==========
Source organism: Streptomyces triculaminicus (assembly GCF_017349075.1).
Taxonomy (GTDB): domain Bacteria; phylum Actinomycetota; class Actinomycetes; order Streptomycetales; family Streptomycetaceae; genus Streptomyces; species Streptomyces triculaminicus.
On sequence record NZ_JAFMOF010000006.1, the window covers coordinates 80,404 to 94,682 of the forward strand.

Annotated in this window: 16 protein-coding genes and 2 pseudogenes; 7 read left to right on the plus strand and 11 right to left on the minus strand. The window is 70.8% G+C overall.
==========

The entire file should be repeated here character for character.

Source organism: Streptomyces triculaminicus (assembly GCF_017349075.1).
Taxonomy (GTDB): domain Bacteria; phylum Actinomycetota; class Actinomycetes; order Streptomycetales; family Streptomycetaceae; genus Streptomyces; species Streptomyces triculaminicus.
On sequence record NZ_JAFMOF010000006.1, the window covers coordinates 80,404 to 94,682 of the forward strand.

Annotated in this window: 16 protein-coding genes and 2 pseudogenes; 7 read left to right on the plus strand and 11 right to left on the minus strand. The window is 70.8% G+C overall.